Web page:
Fortunately for us, the lizards aren’t as smart as they could be. They haven’t realized that all they need do is modify some ordinary vehicles and attach the chemtrail dispensers to their exhausts, which would totally work. This would remove the need to somehow hide the chemtrail tanks in commercial airplanes and the logistical issues with moving, refilling and maintaining them, and they would also no longer need to compensate for the added weight and the unhappiness of commercial airline executives who are more concerned with the number of passengers they can squeeze into planes because that’s how they make money.

Instead, we proudly present Lizzie the humanoid chembreath dispenser. Lizzie is short for “Lizard”. Clever, eh?

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Image stolen from Facebook meme. Source unknown. You know she is evil because her hair is red.

No longer confined to the implausible 30 000 feet, Lizzie is still bound by the same rules that apply to chemtrail dispensers. So just as their trails can only occur in places where you would find contrails caused by condensation of jet fuel water vapor byproducts in the cold air after burning jet fuel, Lizzies will only appear where water vapor in breath condenses in cold environments. But ground environments. That’s the plus. So these chemicals might actually reach somebody.

Next generation Lizzies will also be able to infiltrate smoking and vaping areas near you. You thought smoking was bad for you? Wait ’til you get exposed to the evil chemicals that control your mind, pushing you to think that you don’t matter and there is nothing you can do to make a difference in this cruel world. Even though you you don’t matter and there is nothing you can do to make a difference in this cruel world anyway. Apparently our Reptilian Overlords™ haven’t figured that out yet either.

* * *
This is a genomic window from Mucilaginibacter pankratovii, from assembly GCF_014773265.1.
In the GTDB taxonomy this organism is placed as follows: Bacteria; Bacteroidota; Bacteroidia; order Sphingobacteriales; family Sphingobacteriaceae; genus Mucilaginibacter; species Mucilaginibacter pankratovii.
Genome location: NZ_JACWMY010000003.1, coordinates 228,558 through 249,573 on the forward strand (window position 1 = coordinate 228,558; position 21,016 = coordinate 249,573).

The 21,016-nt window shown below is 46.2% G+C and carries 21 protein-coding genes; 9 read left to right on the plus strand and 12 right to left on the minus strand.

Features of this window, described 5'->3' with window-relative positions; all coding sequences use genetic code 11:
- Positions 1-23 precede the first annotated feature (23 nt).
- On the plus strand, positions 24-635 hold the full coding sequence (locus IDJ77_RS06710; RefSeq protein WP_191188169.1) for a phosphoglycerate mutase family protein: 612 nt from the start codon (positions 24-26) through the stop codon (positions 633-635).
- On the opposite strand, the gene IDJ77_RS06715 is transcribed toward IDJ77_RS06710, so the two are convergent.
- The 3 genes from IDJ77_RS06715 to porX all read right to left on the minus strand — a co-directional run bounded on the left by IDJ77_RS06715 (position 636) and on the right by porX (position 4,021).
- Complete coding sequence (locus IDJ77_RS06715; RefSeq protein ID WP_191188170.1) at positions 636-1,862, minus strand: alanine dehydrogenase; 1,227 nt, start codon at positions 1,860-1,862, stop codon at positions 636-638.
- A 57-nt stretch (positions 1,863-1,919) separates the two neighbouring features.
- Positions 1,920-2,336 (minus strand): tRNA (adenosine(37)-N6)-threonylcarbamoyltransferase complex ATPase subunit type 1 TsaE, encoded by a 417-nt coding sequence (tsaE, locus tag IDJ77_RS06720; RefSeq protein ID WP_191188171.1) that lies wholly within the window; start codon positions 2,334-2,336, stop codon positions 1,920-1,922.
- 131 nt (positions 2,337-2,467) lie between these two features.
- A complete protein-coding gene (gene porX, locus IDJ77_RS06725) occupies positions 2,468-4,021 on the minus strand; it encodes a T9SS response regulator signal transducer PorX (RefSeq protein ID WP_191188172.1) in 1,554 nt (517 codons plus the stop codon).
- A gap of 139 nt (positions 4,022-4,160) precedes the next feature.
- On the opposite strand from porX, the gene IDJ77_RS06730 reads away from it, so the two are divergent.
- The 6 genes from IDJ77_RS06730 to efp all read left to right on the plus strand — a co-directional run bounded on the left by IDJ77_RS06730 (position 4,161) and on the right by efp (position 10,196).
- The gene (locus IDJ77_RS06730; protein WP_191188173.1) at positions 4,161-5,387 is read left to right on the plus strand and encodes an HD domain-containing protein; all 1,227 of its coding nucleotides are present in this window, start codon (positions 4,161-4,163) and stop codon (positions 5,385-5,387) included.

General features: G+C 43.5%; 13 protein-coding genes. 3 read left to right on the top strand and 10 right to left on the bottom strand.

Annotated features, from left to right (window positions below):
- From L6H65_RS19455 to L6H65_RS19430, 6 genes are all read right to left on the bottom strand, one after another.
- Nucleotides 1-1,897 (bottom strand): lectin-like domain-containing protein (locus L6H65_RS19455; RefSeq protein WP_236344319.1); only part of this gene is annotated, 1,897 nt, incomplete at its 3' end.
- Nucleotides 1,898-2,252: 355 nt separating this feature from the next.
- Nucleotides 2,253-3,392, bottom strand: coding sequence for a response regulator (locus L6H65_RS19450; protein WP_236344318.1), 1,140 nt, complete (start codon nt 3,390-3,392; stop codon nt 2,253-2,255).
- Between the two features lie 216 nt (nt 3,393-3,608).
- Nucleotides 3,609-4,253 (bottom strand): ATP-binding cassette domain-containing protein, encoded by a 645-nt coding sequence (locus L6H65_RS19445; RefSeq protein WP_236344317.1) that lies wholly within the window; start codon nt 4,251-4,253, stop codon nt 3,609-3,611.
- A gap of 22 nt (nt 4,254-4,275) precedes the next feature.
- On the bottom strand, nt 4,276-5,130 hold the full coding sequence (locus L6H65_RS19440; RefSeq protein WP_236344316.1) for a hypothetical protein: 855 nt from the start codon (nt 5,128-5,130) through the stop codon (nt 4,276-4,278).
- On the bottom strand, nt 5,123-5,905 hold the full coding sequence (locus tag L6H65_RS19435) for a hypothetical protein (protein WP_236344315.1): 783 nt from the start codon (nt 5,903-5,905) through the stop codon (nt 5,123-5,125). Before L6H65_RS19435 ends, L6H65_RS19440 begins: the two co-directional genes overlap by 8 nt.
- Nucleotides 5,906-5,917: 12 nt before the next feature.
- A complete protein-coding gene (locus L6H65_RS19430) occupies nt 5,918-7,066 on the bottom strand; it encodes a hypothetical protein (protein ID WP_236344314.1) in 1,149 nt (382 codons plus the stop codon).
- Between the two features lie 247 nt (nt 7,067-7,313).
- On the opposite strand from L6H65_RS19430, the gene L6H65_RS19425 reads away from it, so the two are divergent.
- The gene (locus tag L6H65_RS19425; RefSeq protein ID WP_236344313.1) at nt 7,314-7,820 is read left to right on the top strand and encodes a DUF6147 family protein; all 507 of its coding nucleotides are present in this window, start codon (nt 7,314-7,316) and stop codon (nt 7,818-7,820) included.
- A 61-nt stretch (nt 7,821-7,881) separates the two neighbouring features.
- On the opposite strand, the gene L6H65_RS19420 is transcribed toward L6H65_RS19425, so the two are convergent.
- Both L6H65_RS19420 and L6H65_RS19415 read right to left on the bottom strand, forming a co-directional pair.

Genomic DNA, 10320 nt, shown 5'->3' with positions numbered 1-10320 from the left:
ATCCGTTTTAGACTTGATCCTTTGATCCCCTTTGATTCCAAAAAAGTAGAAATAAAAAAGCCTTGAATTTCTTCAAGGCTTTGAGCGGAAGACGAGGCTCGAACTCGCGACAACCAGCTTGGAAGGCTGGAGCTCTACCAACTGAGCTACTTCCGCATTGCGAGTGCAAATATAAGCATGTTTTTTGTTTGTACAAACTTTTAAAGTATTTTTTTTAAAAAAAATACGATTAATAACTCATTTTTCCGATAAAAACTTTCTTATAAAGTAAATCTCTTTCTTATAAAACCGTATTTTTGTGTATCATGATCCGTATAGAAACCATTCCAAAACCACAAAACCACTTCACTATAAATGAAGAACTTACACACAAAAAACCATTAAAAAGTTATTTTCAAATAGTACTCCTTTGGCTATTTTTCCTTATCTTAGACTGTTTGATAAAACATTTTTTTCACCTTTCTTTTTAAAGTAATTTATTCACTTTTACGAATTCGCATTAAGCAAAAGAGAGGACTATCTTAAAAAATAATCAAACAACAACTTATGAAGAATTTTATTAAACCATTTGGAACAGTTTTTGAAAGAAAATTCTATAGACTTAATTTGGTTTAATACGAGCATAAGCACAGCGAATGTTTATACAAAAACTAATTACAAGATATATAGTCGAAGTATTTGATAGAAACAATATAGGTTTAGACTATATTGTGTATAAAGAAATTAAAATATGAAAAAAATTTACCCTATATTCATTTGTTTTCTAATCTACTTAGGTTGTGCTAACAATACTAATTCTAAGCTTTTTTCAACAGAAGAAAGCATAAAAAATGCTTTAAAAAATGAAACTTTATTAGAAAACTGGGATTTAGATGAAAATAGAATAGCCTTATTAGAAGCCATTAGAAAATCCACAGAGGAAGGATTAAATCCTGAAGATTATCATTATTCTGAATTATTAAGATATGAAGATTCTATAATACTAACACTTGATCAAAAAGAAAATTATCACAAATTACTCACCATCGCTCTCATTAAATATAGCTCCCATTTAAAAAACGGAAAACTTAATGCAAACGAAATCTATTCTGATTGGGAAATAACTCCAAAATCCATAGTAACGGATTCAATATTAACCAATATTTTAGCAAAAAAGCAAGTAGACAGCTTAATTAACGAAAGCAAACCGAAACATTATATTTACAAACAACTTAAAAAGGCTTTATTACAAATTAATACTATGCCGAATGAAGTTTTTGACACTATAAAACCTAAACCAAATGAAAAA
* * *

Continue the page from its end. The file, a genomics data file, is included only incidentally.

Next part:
Patents don’t mean what you might think they mean

Yesterday somebody tried to convince me that a conspiracy is real, and even though I did not read her whole comment since it was a single long run-on paragraph, I noticed a link to a patent at the end. So, let’s consider what patents are, shall we…

Although patents might originally have been intended to protect the intellectual property of inventors, that’s not what they came to be used for. Patents protect ideas, which may or may not represent inventions or innovations that actually exist.

Let’s say I somehow managed to file a patent for the “electronic distribution of messages which facilitate receiving responses” and got away with it. I could then go to every company that does now or ever did develop any kind of email or messaging system. I could go after Microsoft, Google, Apple, every internet provider, the makers of Slack, even Mxit. I’d claim all of them had violated my patent since their inventions, that they came up with themselves, were my intellectual property (even though I only ever patented the idea and did nothing to implement it). I could sue them for a lot of money. That would make me a patent troll. You can look it up… It’s a real problem and is quite common. In fact, the email example has already been done, but this is why the large corporations buy piles of patents in advance, just in case clever crooks try to exploit them using patents.

In practice, patents only represent ideas. That’s all. Just like the Bible being written does not proves Jesus is god, but rather proves only that the Bible was written, the existence of a patent does not prove that the idea was implemented or even that it makes sense or will ever be implemented. It proves only that somebody filed that patent.

So if somebody filed a patent for the delivery of toxins or vaccines via jumbo jet, what does it mean? It could be a joke. It could be a patent troll, someone who thinks that one day this might be possible, and then he or she can rake in the money when a company tries to implement it and have to pay for the rights to the patent. It could be someone who wants to exploit conspiracy theorists who believe in chemtrails, knowing that they most likely do not understand what patents are. Or it could be a crackpot. You never know and there is really no point in speculating. The existence of a patent is evidence only that the patent exists.

And there are some truly wacko patents out there… Like this one…

Apparatus for facilitating the birth of a child by centrifugal force

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It’s real. Does this mean that there is a conspiracy to strap pregnant women to spinning discs and fling their babies to Satan waiting in the wind?

Mind control isn’t real because nobody cares about you, among other reasons.

Recently there were some comments on this blog (starting here) asserting that mind control is a thing because meth addicts are tuned in to the government frequencies (or something)… Don’t pay attention to the original comment too much as I’m more interested in those by the person who replied to him, who believes in those things even though she knows meth voices are only in her head. (Edit: This post isn’t directed specifically at that commenter. It’s for anyone who believes in mind control and other conspiracies about the “elites”.)